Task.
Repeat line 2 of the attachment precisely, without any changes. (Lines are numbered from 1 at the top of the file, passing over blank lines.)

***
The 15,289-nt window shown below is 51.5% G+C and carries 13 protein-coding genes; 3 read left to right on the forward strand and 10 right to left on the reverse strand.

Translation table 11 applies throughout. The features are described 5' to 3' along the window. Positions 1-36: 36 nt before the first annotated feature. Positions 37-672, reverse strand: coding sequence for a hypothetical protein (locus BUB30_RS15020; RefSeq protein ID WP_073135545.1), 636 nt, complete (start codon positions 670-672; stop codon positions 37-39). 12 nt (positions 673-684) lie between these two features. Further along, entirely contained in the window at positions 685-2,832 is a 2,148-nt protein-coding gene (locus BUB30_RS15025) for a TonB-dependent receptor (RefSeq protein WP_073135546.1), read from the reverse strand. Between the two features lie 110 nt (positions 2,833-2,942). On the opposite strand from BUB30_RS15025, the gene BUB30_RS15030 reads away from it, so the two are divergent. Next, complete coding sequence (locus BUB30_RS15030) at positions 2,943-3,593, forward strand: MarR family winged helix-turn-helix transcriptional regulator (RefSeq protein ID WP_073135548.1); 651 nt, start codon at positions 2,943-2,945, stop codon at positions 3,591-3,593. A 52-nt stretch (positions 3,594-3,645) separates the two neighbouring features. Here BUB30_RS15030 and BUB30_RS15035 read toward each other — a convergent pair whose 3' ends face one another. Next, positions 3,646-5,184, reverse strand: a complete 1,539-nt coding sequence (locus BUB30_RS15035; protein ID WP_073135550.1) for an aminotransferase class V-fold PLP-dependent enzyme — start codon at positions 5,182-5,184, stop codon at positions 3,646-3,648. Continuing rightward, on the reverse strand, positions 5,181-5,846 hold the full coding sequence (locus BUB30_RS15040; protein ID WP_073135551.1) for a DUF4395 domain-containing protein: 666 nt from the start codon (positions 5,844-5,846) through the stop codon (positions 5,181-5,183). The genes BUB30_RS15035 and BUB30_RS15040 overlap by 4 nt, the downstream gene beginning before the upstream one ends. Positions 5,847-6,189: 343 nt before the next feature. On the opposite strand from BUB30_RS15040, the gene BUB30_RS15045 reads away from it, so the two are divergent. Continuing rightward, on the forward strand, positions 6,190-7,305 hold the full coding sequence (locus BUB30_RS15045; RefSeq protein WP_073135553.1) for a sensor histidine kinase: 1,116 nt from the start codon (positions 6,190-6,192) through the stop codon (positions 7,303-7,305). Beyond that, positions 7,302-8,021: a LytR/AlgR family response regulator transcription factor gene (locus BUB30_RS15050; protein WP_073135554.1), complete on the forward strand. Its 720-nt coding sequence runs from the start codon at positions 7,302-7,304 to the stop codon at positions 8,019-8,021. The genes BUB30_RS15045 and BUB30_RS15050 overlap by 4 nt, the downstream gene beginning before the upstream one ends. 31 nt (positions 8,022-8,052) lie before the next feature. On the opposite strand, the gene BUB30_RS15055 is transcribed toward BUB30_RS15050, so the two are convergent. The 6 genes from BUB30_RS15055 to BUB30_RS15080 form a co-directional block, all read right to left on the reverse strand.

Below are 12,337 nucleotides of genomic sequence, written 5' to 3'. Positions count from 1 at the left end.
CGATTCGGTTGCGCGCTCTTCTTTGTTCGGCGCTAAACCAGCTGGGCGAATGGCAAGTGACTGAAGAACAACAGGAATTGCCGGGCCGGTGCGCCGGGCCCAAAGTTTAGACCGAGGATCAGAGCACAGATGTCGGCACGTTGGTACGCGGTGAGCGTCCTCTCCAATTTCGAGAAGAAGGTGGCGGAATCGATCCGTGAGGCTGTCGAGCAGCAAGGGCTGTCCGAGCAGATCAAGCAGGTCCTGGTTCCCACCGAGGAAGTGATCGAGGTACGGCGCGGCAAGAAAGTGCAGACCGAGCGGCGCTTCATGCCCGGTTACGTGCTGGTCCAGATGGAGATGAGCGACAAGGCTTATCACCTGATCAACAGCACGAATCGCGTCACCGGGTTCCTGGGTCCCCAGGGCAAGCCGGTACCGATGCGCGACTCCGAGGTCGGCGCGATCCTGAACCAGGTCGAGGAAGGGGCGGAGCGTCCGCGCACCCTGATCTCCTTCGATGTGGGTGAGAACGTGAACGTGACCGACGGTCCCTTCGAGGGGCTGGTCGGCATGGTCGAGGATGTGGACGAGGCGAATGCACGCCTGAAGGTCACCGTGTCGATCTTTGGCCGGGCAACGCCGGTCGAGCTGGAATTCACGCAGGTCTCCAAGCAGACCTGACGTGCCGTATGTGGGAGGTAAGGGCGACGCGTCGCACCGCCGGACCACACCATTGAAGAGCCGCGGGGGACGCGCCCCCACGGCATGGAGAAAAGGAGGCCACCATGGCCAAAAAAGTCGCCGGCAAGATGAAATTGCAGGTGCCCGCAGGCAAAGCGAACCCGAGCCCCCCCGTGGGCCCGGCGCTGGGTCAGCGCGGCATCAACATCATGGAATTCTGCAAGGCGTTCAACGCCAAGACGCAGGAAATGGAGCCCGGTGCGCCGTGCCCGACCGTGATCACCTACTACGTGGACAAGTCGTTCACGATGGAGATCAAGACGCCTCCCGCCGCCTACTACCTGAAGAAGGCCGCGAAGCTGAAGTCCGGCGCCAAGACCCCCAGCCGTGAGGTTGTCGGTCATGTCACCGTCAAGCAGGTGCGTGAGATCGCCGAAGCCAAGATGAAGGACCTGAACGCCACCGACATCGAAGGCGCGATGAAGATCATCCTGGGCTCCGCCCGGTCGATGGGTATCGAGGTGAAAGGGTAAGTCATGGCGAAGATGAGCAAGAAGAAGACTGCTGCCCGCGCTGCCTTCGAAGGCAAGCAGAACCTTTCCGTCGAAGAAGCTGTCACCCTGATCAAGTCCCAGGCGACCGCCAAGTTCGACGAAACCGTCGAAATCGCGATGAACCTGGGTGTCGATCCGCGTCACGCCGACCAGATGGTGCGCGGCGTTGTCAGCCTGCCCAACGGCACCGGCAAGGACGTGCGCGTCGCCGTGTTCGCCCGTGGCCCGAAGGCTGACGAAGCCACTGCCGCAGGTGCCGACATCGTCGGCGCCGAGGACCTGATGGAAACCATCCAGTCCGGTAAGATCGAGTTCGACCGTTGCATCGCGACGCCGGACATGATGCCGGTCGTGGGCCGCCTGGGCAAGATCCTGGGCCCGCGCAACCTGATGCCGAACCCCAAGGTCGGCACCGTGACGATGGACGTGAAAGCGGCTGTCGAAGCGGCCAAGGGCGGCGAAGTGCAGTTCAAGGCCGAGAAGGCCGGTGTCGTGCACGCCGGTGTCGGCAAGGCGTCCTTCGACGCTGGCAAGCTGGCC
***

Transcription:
Translation table 11 applies throughout. The features are described 5' to 3' along the window. Positions 1-36: 36 nt before the first annotated feature. Positions 37-672, reverse strand: coding sequence for a hypothetical protein (locus BUB30_RS15020; RefSeq protein ID WP_073135545.1), 636 nt, complete (start codon positions 670-672; stop codon positions 37-39). 12 nt (positions 673-684) lie between these two features. Further along, entirely contained in the window at positions 685-2,832 is a 2,148-nt protein-coding gene (locus BUB30_RS15025) for a TonB-dependent receptor (RefSeq protein WP_073135546.1), read from the reverse strand. Between the two features lie 110 nt (positions 2,833-2,942). On the opposite strand from BUB30_RS15025, the gene BUB30_RS15030 reads away from it, so the two are divergent. Next, complete coding sequence (locus BUB30_RS15030) at positions 2,943-3,593, forward strand: MarR family winged helix-turn-helix transcriptional regulator (RefSeq protein ID WP_073135548.1); 651 nt, start codon at positions 2,943-2,945, stop codon at positions 3,591-3,593. A 52-nt stretch (positions 3,594-3,645) separates the two neighbouring features. Here BUB30_RS15030 and BUB30_RS15035 read toward each other — a convergent pair whose 3' ends face one another. Next, positions 3,646-5,184, reverse strand: a complete 1,539-nt coding sequence (locus BUB30_RS15035; protein ID WP_073135550.1) for an aminotransferase class V-fold PLP-dependent enzyme — start codon at positions 5,182-5,184, stop codon at positions 3,646-3,648. Continuing rightward, on the reverse strand, positions 5,181-5,846 hold the full coding sequence (locus BUB30_RS15040; protein ID WP_073135551.1) for a DUF4395 domain-containing protein: 666 nt from the start codon (positions 5,844-5,846) through the stop codon (positions 5,181-5,183). The genes BUB30_RS15035 and BUB30_RS15040 overlap by 4 nt, the downstream gene beginning before the upstream one ends. Positions 5,847-6,189: 343 nt before the next feature. On the opposite strand from BUB30_RS15040, the gene BUB30_RS15045 reads away from it, so the two are divergent. Continuing rightward, on the forward strand, positions 6,190-7,305 hold the full coding sequence (locus BUB30_RS15045; RefSeq protein WP_073135553.1) for a sensor histidine kinase: 1,116 nt from the start codon (positions 6,190-6,192) through the stop codon (positions 7,303-7,305). Beyond that, positions 7,302-8,021: a LytR/AlgR family response regulator transcription factor gene (locus BUB30_RS15050; protein WP_073135554.1), complete on the forward strand. Its 720-nt coding sequence runs from the start codon at positions 7,302-7,304 to the stop codon at positions 8,019-8,021. The genes BUB30_RS15045 and BUB30_RS15050 overlap by 4 nt, the downstream gene beginning before the upstream one ends. 31 nt (positions 8,022-8,052) lie before the next feature. On the opposite strand, the gene BUB30_RS15055 is transcribed toward BUB30_RS15050, so the two are convergent. The 6 genes from BUB30_RS15055 to BUB30_RS15080 form a co-directional block, all read right to left on the reverse strand.